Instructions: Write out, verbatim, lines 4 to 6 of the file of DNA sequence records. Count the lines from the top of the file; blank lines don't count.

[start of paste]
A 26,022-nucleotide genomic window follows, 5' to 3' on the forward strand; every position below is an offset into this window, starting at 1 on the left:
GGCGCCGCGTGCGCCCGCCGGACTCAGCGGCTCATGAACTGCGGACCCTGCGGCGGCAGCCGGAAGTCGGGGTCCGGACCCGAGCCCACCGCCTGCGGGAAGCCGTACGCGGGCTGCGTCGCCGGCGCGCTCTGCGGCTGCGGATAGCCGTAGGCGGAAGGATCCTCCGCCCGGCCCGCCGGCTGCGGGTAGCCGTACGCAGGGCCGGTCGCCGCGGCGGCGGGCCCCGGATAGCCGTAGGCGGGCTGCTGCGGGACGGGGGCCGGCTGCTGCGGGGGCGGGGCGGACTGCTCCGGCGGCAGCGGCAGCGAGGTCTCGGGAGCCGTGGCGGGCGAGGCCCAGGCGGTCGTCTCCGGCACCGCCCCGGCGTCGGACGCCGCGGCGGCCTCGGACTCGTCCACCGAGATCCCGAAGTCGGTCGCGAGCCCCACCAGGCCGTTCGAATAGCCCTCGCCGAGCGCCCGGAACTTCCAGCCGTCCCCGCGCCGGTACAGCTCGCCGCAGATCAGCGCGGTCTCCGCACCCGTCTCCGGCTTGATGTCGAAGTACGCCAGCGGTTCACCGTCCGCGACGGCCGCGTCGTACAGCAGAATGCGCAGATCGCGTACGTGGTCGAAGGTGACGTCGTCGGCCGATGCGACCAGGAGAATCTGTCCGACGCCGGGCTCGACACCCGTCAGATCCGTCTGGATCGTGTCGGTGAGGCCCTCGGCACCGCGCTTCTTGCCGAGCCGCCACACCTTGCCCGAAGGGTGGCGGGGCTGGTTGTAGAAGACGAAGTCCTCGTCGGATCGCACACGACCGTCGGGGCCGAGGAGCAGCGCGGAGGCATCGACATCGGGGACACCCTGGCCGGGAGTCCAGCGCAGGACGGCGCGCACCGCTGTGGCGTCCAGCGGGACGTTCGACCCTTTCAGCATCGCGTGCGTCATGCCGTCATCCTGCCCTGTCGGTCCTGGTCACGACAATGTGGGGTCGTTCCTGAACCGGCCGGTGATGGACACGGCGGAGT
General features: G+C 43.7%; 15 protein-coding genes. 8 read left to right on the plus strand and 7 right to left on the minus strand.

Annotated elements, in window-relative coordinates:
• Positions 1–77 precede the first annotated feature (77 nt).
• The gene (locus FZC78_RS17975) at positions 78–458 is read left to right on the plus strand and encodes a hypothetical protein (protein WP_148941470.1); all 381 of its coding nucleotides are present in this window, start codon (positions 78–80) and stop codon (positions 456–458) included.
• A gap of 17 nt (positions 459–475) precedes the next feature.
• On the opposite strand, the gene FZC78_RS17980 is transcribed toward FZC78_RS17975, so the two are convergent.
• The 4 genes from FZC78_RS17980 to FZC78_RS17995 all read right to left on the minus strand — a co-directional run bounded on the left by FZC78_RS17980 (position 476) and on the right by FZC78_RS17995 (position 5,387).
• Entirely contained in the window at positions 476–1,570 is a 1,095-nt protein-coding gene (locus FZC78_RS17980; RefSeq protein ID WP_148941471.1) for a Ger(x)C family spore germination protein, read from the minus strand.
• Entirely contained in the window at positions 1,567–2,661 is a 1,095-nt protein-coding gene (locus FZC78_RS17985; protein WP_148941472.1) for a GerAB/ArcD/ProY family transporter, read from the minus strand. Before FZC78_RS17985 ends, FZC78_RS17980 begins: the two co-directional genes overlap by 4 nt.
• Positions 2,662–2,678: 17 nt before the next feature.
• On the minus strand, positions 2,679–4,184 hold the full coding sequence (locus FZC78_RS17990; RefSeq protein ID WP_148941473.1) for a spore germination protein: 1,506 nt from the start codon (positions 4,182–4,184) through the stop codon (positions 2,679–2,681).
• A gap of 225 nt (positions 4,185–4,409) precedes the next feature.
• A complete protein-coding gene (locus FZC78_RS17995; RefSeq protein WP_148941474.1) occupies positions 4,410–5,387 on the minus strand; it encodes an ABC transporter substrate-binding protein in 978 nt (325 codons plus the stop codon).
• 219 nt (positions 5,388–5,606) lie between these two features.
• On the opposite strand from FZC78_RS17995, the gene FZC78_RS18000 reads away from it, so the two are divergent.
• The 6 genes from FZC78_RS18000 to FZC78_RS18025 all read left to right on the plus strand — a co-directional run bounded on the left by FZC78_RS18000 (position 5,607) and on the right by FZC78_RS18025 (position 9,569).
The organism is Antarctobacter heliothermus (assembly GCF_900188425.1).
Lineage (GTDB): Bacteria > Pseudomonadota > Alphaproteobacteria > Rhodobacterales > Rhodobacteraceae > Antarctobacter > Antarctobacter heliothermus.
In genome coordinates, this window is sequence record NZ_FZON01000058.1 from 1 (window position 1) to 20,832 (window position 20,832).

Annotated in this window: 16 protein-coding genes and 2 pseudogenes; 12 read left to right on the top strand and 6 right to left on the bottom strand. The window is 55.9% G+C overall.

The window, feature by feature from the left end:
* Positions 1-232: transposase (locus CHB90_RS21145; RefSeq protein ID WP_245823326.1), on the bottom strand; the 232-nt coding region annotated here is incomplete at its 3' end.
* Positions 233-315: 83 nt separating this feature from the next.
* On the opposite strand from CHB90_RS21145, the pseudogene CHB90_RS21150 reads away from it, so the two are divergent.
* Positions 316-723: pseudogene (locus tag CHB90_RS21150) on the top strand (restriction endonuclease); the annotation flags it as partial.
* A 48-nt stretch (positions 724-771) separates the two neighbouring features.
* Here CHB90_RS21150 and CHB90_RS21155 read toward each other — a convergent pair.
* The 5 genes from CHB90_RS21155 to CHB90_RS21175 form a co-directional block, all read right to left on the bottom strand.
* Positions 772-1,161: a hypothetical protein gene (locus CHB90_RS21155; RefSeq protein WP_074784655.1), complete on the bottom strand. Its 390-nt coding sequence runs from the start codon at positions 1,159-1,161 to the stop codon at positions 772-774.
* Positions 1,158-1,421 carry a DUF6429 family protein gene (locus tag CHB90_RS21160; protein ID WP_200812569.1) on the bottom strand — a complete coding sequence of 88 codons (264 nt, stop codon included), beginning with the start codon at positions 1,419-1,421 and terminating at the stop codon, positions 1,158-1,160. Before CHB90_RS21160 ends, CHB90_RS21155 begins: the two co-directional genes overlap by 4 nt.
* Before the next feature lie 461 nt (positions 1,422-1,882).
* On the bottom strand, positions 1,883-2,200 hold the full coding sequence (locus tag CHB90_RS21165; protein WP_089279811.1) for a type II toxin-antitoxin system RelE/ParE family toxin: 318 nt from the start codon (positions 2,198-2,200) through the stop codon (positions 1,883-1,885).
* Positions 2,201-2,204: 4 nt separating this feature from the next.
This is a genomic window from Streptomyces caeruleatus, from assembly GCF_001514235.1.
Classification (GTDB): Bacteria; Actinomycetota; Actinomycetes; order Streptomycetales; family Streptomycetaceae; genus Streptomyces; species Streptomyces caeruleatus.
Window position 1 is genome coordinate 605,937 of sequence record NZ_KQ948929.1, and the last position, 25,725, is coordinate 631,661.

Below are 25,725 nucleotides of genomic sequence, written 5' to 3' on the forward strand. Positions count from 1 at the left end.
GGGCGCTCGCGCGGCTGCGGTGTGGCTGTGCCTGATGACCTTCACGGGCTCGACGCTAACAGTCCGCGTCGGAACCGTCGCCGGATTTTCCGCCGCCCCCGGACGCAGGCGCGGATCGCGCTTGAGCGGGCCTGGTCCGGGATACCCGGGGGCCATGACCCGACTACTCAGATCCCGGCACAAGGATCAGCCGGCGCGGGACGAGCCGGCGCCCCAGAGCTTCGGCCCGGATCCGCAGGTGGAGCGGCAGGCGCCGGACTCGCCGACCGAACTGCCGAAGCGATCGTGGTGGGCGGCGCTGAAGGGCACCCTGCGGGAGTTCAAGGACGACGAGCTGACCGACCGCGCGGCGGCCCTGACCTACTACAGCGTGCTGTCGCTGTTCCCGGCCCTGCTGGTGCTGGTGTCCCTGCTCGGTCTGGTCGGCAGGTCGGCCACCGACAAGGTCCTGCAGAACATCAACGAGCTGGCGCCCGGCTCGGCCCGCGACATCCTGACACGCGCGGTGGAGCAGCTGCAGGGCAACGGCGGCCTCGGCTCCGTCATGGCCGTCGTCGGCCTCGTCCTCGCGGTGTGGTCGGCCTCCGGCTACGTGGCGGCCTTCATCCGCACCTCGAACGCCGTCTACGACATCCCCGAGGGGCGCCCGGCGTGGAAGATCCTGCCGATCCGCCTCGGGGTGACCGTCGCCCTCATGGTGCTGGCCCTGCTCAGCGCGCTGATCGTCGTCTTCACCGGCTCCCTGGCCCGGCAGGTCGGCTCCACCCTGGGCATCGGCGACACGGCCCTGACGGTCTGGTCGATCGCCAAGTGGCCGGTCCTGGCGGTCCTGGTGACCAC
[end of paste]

Annotated elements, in window-relative coordinates:
• Positions 1–77 precede the first annotated feature (77 nt).
• The gene (locus FZC78_RS17975) at positions 78–458 is read left to right on the plus strand and encodes a hypothetical protein (protein WP_148941470.1); all 381 of its coding nucleotides are present in this window, start codon (positions 78–80) and stop codon (positions 456–458) included.